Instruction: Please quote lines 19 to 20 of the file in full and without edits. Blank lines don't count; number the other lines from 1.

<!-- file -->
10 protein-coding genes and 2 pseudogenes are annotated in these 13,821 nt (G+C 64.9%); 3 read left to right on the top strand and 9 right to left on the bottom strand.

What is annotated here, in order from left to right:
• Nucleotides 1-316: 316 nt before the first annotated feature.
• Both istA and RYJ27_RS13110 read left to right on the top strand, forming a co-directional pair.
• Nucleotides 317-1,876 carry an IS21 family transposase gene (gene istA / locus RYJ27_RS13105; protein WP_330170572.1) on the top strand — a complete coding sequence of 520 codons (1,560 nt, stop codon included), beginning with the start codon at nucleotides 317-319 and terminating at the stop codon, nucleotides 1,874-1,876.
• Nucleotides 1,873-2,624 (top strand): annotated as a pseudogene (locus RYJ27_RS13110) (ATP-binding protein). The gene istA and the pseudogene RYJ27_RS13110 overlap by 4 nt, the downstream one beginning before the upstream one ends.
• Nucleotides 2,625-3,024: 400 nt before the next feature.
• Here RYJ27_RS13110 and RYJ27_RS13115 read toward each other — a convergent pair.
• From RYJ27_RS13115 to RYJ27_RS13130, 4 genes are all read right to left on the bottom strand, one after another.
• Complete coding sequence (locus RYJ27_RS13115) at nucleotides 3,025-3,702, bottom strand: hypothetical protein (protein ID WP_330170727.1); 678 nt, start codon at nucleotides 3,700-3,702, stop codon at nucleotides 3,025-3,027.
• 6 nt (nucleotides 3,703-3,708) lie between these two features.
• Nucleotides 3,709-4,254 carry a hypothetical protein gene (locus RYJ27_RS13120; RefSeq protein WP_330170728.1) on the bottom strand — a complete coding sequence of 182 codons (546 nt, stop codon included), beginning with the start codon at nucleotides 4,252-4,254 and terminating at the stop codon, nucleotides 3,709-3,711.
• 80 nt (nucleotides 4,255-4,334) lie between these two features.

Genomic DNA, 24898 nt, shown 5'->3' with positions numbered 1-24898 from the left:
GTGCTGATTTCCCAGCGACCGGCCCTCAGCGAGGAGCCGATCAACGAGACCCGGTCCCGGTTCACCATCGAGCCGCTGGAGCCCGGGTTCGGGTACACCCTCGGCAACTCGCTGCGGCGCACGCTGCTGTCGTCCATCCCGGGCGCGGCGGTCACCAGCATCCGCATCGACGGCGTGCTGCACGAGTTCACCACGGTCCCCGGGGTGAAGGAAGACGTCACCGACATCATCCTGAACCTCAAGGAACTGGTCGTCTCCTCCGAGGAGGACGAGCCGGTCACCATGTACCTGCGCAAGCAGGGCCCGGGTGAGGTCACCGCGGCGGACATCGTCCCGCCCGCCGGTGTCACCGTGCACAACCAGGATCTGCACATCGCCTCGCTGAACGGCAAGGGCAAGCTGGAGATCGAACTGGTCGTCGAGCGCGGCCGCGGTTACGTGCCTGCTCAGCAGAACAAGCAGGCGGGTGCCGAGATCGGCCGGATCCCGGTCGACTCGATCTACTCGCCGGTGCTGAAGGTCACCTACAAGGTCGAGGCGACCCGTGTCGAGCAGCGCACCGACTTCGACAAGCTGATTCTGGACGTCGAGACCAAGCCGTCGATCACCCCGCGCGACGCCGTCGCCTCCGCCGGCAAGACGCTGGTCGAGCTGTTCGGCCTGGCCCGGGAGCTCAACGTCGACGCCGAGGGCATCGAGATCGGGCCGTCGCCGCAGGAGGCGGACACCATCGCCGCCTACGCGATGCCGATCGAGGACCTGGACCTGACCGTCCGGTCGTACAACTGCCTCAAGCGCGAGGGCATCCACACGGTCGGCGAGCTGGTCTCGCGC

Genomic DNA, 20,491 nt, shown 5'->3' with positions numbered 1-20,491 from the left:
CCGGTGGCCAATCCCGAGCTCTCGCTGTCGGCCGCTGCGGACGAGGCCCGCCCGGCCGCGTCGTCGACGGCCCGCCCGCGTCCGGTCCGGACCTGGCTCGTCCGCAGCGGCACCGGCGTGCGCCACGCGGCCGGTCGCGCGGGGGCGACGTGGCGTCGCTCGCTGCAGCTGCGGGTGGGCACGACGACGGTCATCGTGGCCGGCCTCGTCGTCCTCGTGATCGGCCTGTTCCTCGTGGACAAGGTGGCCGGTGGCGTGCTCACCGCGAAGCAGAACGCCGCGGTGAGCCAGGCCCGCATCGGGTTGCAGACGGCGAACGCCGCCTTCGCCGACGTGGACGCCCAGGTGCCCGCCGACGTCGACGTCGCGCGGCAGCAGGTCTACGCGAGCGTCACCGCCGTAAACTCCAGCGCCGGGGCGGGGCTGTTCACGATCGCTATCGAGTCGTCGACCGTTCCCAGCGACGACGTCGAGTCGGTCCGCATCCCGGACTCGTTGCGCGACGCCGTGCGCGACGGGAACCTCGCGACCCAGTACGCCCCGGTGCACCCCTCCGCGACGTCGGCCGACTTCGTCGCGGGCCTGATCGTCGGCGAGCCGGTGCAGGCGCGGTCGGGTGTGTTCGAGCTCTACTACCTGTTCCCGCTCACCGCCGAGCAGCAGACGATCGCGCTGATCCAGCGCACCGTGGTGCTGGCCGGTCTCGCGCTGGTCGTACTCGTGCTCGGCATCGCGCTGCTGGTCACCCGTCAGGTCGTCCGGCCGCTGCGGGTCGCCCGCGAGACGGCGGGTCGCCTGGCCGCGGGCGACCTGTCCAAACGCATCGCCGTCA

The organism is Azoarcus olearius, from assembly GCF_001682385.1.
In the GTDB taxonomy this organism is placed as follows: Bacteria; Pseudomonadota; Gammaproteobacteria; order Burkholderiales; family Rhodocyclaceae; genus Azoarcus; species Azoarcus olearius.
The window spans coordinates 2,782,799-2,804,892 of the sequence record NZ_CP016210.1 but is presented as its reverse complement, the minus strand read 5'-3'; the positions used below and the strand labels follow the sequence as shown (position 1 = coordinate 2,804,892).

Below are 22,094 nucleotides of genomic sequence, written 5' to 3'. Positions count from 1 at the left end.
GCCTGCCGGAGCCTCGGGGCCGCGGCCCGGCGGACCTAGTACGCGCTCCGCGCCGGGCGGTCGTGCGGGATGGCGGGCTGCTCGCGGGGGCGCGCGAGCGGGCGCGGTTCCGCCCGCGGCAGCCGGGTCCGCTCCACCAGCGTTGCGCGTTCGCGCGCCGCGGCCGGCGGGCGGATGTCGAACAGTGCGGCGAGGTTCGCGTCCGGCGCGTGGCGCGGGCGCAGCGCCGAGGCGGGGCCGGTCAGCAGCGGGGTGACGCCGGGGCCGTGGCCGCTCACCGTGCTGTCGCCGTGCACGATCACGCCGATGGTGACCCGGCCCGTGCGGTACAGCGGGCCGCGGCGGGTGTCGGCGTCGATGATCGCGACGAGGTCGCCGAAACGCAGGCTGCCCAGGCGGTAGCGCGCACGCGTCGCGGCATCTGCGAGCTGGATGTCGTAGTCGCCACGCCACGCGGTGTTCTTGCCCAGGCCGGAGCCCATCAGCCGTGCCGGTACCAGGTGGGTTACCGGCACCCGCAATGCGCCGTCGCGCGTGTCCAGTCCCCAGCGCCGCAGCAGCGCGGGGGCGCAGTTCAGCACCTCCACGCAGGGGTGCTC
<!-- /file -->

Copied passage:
In the GTDB taxonomy this organism is placed as follows: Bacteria; Pseudomonadota; Gammaproteobacteria; order Burkholderiales; family Rhodocyclaceae; genus Azoarcus; species Azoarcus olearius.
The window spans coordinates 2,782,799-2,804,892 of the sequence record NZ_CP016210.1 but is presented as its reverse complement, the minus strand read 5'-3'; the positions used below and the strand labels follow the sequence as shown (position 1 = coordinate 2,804,892).